Anyone buying this as the latest Joe Bonamassa album will be shocked but for those of us who know about Tal Bergman the sheer depth of funk and groove on this album it is business as usual – very good business at that.
The music is straight out of the late seventies- mid-eighties, CTI led, jazz groove but it is so fresh that it could only have been made today. The music bubbles and slashes across the rhythms and the twin guitars added to the keyboards of Renato Neto fight and swap riffs back and forth throughout. Mike Merritt plays wondrous fluid and on-point bass and his work with Bergman drives the music like a bullet-train on speed
Ron DeJesus is a superb guitar partner for Bonamassa (or the other way around) and the music seems to be built to feature the two duellists but everywhere you look the band are improvising and playing off each other, testing and building musical relationships.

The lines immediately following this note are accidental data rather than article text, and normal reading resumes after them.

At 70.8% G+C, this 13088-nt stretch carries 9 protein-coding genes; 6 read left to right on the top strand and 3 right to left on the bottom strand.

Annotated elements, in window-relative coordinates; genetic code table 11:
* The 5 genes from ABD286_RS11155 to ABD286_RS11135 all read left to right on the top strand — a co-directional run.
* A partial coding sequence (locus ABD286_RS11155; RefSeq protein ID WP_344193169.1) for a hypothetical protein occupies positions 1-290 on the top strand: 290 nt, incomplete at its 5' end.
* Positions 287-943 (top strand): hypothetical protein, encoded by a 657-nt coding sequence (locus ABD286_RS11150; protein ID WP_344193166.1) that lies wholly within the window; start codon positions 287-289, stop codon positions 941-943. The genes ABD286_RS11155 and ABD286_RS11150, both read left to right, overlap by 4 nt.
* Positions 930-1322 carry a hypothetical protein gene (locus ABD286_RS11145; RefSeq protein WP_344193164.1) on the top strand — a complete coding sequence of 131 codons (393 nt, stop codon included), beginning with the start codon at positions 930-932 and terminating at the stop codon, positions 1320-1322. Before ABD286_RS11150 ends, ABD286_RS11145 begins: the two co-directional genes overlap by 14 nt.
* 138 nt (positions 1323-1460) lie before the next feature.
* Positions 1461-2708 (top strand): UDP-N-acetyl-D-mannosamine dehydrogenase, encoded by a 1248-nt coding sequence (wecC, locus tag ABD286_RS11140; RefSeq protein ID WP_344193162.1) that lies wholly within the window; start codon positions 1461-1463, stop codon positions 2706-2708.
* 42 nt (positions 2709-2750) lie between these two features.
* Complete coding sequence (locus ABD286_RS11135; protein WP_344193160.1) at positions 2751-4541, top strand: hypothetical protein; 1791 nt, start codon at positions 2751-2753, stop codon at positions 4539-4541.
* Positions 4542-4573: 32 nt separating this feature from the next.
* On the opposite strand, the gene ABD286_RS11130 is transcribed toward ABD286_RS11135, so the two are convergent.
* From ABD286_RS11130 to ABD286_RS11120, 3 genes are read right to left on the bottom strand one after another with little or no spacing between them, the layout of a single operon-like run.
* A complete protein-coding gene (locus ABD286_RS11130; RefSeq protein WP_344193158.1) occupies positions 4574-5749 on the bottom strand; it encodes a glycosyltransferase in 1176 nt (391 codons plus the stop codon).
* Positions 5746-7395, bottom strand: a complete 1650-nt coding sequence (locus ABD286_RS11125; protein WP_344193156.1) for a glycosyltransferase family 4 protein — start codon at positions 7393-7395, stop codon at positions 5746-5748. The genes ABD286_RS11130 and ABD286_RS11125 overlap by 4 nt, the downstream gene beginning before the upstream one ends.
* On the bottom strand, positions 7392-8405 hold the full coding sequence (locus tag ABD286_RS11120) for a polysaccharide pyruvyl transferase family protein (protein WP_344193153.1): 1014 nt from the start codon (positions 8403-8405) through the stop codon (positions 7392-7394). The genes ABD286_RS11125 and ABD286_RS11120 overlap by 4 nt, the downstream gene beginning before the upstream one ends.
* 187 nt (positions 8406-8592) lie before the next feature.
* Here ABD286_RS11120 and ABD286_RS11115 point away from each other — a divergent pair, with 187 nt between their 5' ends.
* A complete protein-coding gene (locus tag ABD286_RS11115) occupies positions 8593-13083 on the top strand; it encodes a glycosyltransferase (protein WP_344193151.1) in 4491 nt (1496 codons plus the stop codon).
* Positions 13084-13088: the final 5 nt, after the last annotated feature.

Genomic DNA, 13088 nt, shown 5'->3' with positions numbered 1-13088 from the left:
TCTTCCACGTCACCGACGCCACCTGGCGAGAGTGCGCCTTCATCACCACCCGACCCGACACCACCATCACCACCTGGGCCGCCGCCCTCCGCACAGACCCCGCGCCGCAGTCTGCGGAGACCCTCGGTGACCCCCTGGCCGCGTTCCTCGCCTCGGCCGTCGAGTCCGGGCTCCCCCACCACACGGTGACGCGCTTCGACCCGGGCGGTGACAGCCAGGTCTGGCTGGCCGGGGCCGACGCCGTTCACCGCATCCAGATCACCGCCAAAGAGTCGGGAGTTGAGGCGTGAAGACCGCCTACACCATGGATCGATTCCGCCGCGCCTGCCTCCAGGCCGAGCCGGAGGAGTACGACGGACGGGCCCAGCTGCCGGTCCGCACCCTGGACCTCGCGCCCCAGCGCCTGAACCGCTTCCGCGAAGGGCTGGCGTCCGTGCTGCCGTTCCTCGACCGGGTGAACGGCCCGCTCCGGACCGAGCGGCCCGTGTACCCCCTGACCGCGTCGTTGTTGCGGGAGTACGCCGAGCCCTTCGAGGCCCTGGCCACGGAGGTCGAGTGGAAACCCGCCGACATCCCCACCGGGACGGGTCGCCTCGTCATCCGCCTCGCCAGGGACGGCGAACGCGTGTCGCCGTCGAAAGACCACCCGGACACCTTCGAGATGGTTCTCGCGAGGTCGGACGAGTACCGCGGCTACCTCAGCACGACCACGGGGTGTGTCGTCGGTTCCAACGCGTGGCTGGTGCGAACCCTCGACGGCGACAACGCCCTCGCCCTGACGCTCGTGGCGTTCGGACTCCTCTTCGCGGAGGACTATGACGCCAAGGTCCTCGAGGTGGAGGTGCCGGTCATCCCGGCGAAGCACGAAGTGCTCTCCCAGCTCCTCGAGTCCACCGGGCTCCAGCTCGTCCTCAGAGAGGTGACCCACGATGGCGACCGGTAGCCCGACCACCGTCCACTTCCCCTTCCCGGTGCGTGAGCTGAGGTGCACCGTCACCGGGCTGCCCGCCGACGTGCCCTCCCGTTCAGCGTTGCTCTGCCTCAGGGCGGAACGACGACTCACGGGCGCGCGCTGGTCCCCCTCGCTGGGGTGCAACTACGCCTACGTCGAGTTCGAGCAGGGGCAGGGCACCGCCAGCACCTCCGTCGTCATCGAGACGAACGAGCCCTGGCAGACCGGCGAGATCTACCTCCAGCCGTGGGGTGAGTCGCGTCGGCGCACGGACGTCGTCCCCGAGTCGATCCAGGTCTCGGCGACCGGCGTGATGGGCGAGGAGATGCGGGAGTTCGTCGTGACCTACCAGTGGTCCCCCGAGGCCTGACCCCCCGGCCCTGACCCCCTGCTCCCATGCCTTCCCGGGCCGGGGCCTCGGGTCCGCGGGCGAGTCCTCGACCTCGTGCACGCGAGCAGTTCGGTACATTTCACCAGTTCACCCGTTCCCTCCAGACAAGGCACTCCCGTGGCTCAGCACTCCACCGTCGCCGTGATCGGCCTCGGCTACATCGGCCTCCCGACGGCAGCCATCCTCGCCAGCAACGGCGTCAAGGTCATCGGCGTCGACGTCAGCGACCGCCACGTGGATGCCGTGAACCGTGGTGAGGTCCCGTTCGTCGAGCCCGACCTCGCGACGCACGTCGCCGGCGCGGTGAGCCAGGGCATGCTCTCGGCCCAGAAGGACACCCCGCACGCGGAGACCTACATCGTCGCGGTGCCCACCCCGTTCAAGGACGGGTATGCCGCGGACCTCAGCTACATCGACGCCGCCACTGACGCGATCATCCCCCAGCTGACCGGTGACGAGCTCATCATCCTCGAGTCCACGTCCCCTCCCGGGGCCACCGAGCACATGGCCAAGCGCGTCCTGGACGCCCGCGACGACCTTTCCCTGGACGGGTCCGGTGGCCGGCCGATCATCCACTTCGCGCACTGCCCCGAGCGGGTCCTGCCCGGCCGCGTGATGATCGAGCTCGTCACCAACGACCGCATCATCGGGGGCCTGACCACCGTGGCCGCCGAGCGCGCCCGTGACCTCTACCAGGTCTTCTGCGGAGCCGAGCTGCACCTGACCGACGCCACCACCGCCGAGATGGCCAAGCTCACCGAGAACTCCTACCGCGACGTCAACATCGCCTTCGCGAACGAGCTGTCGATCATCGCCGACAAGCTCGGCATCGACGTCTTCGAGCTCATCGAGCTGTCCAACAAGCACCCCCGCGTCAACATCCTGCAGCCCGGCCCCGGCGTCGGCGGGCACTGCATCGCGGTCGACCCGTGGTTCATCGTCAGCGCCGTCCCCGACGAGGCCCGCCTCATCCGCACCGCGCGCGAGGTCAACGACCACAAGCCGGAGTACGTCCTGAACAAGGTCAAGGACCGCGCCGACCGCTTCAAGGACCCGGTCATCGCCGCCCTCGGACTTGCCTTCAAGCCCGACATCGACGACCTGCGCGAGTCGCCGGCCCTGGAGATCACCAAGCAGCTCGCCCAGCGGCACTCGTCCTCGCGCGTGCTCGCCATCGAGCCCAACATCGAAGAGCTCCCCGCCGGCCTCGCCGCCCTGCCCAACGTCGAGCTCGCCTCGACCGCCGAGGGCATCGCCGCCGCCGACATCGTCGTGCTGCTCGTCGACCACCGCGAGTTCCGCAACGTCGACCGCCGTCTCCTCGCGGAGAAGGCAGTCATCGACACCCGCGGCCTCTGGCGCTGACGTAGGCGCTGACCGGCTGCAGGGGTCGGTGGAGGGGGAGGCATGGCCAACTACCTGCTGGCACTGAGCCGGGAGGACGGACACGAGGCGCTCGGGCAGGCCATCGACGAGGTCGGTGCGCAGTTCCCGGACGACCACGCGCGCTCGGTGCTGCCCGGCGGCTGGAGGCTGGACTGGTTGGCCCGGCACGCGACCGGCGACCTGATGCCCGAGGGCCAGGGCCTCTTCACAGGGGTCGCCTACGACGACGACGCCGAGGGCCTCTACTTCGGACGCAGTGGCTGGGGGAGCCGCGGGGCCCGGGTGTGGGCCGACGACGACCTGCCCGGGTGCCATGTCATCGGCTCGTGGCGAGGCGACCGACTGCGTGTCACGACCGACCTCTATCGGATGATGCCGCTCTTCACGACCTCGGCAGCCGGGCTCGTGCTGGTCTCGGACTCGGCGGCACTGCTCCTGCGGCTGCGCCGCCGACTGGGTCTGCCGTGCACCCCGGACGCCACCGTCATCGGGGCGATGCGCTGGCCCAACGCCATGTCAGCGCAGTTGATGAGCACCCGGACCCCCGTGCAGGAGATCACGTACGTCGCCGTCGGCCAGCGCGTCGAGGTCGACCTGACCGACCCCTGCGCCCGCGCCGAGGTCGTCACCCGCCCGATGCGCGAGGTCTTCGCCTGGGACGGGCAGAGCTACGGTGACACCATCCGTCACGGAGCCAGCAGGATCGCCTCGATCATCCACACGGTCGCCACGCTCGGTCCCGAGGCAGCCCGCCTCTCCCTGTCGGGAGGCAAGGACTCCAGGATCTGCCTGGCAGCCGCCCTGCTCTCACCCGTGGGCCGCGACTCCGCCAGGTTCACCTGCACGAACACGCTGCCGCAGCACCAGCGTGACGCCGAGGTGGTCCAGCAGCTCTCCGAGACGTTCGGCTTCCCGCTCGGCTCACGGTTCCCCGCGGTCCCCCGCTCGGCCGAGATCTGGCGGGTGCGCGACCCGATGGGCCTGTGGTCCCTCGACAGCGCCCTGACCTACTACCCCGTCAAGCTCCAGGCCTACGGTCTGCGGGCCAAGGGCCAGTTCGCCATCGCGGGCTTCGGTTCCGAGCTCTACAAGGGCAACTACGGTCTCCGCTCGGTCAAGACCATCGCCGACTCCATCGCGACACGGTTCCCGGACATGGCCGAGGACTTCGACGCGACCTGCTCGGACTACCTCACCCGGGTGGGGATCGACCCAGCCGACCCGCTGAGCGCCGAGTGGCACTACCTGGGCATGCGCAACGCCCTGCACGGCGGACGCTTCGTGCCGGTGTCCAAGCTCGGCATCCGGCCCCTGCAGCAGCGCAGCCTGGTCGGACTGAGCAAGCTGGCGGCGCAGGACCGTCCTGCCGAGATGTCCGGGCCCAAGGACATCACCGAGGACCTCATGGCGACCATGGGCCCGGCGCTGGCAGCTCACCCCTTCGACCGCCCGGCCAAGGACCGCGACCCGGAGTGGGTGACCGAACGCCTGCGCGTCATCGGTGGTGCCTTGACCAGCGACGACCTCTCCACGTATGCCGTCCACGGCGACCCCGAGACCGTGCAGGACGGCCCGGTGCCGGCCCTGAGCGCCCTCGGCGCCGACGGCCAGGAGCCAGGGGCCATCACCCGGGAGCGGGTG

This is music that is impossible to make without the enormous talent that has supported the likes of Billy Joel, Chaka Khan, Tito Puente, Springsteen, LL Cool J, Levon Helm ... you name a superstar and the chances are that they have had one of these guys in their band at some time or another. The other thing that has to be said about this album is that it is goddam listenable to. Think of Parliament at their peak or Kool & The Gang, try and conjure up Weather Report of Chick Corea’s Forever – that good.
“It really was the definition of collaboration, one of those records where you want to bottle the vibe and save it for all albums,” says Bonamassa and that comes through on every track here.
I didn’t expect to be describing this as a masterpiece – I expected to be wondering what the hell Bonamassa was up to now – but I am converted. Funk album of the year – probably.